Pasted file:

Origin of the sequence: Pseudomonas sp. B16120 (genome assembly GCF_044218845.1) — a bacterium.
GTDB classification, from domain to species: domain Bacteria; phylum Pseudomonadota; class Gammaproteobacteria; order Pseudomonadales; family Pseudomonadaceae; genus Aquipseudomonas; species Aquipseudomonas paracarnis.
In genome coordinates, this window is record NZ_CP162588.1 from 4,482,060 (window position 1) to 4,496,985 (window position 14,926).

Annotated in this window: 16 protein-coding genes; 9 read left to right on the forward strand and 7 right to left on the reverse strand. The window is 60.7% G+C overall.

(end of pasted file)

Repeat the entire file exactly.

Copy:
Origin of the sequence: Pseudomonas sp. B16120 (genome assembly GCF_044218845.1) — a bacterium.
GTDB classification, from domain to species: domain Bacteria; phylum Pseudomonadota; class Gammaproteobacteria; order Pseudomonadales; family Pseudomonadaceae; genus Aquipseudomonas; species Aquipseudomonas paracarnis.
In genome coordinates, this window is record NZ_CP162588.1 from 4,482,060 (window position 1) to 4,496,985 (window position 14,926).

Annotated in this window: 16 protein-coding genes; 9 read left to right on the forward strand and 7 right to left on the reverse strand. The window is 60.7% G+C overall.